Canadian poker professional Kristen Bicknell is the latest addition to the partypoker ambassadors. Her biggest task in the team will be to promote the brand throughout Canada and make its name more recognizable. She will have the opportunity to step away from the online world of poker and immerse herself in the real-world of cards.
The news for the contract she has signed with partypoker comes while she is at the 2017 World Series of Poker tournament in Las Vegas where she is striving to get her third major achievement and shiny bracelet in the series and add more digits to her bank account. So far she has one achievement in the COLOSSUS III, where she finished 737th.
Tom Waters, Managing Director of partypoker said that the company has been on the pursuit of adding a Canadian poker professional to the team of ambassadors for quite a while now and Kristen Bicknell is the perfect choice for them, because of her respectability in the poker world, as well as her impressive online winnings. She has also been a fan of their work and she could not refuse the offer to become one of the ambassadors for Canada.
Bicknell began her poker career back in 2006 and is the proud owner of two bracelets from the WSOP. The first one she got in 2013 at the WSOP $1,000 No-Limit Hold’em Ladies Championships event, defeating a field of 954. Her second one is much more recent, from the 2016 WSOP $1,500 No-Limit Hold’em Bounty event, where she was the first female to win a bracelet, as well as the first Canadian player with an achievement for the summer, and she made a statement among 2,158 rivals.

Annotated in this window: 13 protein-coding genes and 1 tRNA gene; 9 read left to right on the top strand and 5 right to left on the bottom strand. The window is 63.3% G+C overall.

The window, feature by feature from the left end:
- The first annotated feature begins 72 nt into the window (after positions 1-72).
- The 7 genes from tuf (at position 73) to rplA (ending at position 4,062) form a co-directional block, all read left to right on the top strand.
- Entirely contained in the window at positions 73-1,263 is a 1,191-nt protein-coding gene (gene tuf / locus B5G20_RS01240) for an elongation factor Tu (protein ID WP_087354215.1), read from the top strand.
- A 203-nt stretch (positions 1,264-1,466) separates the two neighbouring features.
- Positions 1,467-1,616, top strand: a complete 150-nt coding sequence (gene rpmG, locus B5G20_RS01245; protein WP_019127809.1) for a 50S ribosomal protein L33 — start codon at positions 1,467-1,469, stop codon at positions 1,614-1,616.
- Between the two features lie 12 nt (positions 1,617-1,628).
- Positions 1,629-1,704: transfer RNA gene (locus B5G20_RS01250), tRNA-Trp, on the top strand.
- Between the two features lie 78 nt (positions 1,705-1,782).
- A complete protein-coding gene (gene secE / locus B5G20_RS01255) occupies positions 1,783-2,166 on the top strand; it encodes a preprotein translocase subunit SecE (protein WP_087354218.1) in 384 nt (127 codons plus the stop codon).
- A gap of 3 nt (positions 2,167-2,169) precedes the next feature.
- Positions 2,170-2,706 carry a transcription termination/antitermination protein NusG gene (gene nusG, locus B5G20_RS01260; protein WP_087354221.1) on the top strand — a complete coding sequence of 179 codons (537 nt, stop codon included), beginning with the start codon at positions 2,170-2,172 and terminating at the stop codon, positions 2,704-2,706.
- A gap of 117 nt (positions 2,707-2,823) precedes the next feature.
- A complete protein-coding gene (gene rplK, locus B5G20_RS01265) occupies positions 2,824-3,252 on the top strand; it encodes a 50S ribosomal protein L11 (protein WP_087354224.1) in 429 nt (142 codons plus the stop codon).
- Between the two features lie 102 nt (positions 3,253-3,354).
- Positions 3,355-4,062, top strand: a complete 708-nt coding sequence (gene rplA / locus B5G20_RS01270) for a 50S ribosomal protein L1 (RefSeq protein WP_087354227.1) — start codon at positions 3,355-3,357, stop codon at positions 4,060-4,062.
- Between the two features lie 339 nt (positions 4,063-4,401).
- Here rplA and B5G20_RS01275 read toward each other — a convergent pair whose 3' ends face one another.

From the first event she got home with the prize of $173,922, while in 2016 she managed to take down $290,768. Through the years she had the opportunity to gather quite a fortune, with her online winnings of $339,576, which she won under the screen name Krissyb24, and the further $791,509 she won in various real-life tournaments.
She takes #10 in the Canadian Global Poker Index rankings, which is ranking the live tournament poker players based on three important factors. The first one is the finishing percentage factor, which is the finishing place of a contestant in relation to the whole field size of an event. Then comes the buy-in factor, relative to the baseline buy-in for events which is $1000 USD. The third factor is the aging factor, which takes recent achievements into account, but still lets results older than 36 months to contribute to the overall ratio.